2018-2019 ANNUAL REPORT 4


“Every year I purchase a duck stamp, a small piece of Canadian art that is one of the best ways for a conservationist to put money towards habitat for wildlife. Wildlife to me is all living things. Some are hunted, some not. The work the stamp accomplishes can be seen in every province. The habitats created or restored are a joy to spend time in.� - D. L. Harris

Michael Phippen has been a part of WHC for the last 7 years, and his hard work and leadership have allowed us to grow as an organization. As the incoming Chair, I am excited about maintaining the growth. On our 35th Stamp anniversary, we are embarking on an exciting new partnership initiative. Environment and Climate Change Canada (ECCC) has begun a four-year program in federal land protection called the Natural Heritage Conservation Program. This program is designed to help Canada meet its goal of protecting 17 percent of our total land base for perpetuity, and WHC will play a critical role in its success. Canadians from coast to coast are aware of special areas that merit protection, including areas of pristine and unique habitats that are home to threatened and endangered species. In co-operation with the Nature Conservancy of Canada (NCC), provincial and regional land trusts with private land that deserves protection will put together a plan of purchase. WHC will serve as a national broker to help make this a reality. Our successes with the Habitat Conservation Stamp grant program make us the ideal partner for the NCC in this new visionary project. In a way, this initiative takes us back to our roots. In the early years, WHC worked closely with partners to purchase properties for habitat conservation purposes. Over time, we began to specialize in habitat enhancement, research, and conservation networking projects. Land acquisition was undertaken by groups like land trusts who specialize in that important activity. They often became the beneficiaries of the Habitat Conservation Stamp grant funding, allowing them to enhance or better understand their properties and the habitats and organisms living in them.

David Lee Harris Incoming Chair Wildlife Habitat Canada Board of Directors

Getting to know and work with a large number of Canada’s land trusts is a compelling opportunity for WHC to broaden the type of conservation projects that we support. At the same time, we will be meeting and working with new partners who can help us envision a future where Canadians share a conservation ethic that recognizes the fundamental importance of wildlife habitats that are abundant, rich and support biodiversity.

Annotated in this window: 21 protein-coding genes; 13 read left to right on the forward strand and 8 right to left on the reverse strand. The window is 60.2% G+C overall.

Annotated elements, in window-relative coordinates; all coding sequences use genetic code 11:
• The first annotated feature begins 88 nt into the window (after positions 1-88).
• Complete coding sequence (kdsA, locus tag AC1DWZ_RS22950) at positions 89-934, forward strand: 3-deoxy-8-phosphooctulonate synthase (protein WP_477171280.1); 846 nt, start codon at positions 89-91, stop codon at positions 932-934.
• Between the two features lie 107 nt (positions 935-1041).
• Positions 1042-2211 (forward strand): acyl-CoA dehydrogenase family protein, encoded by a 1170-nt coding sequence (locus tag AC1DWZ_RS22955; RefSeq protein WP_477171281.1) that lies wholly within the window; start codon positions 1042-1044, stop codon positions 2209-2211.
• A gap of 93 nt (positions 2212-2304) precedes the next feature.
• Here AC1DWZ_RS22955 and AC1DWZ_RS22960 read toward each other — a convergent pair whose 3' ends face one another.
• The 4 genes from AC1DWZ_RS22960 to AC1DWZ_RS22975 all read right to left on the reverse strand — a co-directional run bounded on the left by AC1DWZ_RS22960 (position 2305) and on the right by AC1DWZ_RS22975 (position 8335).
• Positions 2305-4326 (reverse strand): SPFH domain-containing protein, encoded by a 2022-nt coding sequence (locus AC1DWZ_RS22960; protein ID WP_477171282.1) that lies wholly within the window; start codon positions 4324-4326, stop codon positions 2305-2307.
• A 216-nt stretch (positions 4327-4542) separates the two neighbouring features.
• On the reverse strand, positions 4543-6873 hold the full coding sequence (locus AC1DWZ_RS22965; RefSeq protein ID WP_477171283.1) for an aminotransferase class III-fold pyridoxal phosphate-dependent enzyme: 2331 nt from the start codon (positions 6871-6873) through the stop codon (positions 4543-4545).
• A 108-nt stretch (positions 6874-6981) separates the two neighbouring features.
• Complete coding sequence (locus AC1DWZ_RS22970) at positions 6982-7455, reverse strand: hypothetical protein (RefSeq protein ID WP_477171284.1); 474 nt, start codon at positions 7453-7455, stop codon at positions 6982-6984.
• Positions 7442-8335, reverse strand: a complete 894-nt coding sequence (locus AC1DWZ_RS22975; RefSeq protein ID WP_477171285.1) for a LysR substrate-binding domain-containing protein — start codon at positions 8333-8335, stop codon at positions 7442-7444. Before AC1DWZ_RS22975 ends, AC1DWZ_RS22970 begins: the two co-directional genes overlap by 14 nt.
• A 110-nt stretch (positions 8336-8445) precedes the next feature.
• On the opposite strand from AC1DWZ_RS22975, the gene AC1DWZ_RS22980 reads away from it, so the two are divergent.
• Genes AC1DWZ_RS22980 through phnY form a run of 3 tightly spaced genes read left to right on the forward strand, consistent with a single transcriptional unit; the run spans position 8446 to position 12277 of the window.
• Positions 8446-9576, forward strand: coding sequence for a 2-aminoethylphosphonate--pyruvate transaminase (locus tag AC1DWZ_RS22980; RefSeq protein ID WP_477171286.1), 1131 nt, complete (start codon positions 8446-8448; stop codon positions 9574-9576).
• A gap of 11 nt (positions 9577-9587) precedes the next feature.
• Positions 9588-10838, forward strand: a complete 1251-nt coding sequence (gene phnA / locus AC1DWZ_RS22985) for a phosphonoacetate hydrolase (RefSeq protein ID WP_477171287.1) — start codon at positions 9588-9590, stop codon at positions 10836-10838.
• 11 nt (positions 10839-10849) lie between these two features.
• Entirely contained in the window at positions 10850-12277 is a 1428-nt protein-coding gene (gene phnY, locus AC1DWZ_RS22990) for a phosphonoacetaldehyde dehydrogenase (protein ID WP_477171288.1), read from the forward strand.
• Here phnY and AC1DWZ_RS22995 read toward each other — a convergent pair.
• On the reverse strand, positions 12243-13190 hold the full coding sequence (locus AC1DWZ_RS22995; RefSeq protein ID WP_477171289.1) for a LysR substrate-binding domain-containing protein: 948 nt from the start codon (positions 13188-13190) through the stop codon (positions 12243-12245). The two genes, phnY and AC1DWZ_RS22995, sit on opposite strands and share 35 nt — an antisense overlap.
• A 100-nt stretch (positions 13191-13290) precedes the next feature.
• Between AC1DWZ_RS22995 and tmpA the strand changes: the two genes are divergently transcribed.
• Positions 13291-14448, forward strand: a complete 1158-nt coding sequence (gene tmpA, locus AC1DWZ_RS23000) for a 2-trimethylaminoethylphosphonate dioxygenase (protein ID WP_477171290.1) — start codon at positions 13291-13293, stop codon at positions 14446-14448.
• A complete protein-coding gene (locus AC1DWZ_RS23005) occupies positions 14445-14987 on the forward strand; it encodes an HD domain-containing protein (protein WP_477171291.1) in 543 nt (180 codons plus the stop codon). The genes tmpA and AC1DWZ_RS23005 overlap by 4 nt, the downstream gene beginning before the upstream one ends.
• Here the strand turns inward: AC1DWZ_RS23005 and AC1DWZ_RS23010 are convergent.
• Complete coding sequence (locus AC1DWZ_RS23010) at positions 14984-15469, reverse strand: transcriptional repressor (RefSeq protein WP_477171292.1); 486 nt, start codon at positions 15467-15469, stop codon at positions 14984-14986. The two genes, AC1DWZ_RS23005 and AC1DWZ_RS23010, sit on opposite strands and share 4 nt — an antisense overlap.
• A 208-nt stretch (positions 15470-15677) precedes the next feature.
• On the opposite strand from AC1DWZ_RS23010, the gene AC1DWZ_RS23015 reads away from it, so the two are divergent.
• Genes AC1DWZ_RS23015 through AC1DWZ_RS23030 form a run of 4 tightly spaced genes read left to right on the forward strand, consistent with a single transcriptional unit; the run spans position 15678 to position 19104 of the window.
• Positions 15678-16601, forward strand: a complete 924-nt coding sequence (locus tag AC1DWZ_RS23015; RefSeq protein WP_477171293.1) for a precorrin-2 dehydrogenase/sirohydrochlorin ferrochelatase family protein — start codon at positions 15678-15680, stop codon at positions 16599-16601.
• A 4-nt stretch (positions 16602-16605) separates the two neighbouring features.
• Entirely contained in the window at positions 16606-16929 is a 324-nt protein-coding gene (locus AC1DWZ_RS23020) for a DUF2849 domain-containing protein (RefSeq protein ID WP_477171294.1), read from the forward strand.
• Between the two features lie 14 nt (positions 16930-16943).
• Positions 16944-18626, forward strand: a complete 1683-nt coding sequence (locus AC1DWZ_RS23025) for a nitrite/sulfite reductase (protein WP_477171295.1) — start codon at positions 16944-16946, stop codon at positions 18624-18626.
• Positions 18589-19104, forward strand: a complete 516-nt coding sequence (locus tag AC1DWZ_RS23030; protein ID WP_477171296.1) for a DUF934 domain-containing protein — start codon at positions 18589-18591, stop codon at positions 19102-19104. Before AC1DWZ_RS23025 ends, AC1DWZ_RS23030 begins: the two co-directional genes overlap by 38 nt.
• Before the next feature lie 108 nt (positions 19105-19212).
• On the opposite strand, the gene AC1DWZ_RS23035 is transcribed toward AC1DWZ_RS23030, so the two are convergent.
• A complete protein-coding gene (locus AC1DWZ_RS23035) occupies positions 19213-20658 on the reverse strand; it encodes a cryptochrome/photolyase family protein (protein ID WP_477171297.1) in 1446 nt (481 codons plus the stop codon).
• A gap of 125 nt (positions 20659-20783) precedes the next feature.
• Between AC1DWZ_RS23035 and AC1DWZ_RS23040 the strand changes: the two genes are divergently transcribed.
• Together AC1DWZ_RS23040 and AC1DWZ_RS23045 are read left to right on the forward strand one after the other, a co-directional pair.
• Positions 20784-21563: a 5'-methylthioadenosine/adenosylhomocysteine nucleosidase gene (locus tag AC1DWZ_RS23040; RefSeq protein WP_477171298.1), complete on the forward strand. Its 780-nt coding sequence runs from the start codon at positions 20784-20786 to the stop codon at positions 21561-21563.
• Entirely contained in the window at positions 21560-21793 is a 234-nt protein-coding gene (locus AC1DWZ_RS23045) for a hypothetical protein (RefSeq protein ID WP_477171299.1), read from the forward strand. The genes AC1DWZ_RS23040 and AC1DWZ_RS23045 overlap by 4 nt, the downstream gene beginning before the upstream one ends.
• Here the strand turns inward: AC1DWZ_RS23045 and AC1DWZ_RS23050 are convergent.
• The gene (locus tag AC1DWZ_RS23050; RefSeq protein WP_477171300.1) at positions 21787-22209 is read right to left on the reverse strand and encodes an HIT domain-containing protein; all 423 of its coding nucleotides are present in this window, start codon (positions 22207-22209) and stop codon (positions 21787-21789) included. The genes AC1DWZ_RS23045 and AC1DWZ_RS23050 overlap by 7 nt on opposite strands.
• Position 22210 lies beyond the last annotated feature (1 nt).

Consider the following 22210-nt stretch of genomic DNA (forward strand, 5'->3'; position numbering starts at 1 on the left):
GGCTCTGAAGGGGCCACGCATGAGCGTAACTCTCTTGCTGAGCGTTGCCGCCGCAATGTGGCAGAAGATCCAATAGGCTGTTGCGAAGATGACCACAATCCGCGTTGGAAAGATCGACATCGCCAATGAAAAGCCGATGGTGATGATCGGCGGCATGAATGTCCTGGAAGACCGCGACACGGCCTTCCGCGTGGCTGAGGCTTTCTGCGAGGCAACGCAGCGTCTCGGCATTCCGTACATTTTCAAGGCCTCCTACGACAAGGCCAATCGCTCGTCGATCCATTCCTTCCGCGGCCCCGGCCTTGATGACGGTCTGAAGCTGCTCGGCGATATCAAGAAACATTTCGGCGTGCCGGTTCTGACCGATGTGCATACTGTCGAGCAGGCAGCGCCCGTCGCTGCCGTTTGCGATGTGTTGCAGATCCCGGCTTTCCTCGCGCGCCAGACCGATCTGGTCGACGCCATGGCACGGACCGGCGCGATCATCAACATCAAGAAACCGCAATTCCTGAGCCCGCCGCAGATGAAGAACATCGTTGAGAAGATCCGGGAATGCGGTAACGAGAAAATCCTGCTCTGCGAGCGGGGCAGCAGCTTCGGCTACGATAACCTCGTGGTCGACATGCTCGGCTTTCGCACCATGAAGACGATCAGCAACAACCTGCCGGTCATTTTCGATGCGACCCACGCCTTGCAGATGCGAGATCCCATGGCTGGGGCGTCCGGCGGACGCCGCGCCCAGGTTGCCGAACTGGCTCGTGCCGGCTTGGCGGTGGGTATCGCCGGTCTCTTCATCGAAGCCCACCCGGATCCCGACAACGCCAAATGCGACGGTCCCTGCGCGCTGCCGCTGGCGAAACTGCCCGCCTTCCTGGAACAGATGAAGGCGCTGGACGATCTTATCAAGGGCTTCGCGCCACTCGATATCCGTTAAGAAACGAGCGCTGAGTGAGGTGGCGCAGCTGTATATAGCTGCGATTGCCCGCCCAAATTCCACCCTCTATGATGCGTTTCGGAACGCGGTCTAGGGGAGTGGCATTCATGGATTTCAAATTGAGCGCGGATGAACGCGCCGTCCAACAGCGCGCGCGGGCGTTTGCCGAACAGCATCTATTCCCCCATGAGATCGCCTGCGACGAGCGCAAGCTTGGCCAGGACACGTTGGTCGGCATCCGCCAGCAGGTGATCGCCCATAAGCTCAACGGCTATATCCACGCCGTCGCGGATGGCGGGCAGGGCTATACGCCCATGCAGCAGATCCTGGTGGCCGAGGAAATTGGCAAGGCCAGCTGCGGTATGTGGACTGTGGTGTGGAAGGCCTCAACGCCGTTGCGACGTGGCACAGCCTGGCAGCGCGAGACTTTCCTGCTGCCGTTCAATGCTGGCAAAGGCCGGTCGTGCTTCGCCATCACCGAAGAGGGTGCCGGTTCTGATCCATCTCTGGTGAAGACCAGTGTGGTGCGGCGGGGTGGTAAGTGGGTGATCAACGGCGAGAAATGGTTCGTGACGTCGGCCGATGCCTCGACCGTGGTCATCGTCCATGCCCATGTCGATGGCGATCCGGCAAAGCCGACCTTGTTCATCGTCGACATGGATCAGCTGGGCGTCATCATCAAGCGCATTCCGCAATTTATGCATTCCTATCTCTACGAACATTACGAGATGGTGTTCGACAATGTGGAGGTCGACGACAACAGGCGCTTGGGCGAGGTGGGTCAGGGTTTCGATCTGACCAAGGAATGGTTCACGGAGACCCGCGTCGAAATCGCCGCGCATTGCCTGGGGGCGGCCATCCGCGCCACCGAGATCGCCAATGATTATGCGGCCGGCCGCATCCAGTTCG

Yours in conservation,

2018-2019 ANNUAL REPORT 5


Canadian Wildlife Habitat Conservation Stamps & Limited Edition Prints Every year the winner of Wildlife Habitat Canada’s art competition has their painting re-created on the Canadian Wildlife Habitat Conservation Stamp and Print. The Stamp is affixed to the Migratory Game Bird Hunting Permit for waterfowl hunters and is also sold to collectors and art enthusiasts to generate funds for our grant program.

Aix sponsa, also known as the Wood Duck, is one of the most colourful ducks found in North America. Their bright plumage and tasty meat make them one of the most sought after species of waterfowl!

2018 winning artist, Pierre Girard, is no stranger to WHC’s Stamp Program.

“Autumn Colours—Wood Duck,” featured on the 2018 Stamp and Print.

Pierre first won the art competition in 2010 with his rendition of the Green-winged Teal. Pierre submits a painting most years and is always a contender for first place. He has many prints available on his website and Facebook. Be sure to check out his incredibly realistic fish and wildlife paintings. Inspired by the beautiful landscapes and contrasting colours, he paints animal life with the sole objective of reproducing every movement and every glance. In his paintings, he places a great deal of importance on habitat and the environment.

Canadian Artist, Pierre Girard https://galeriearchambault.ca/pierre-girard/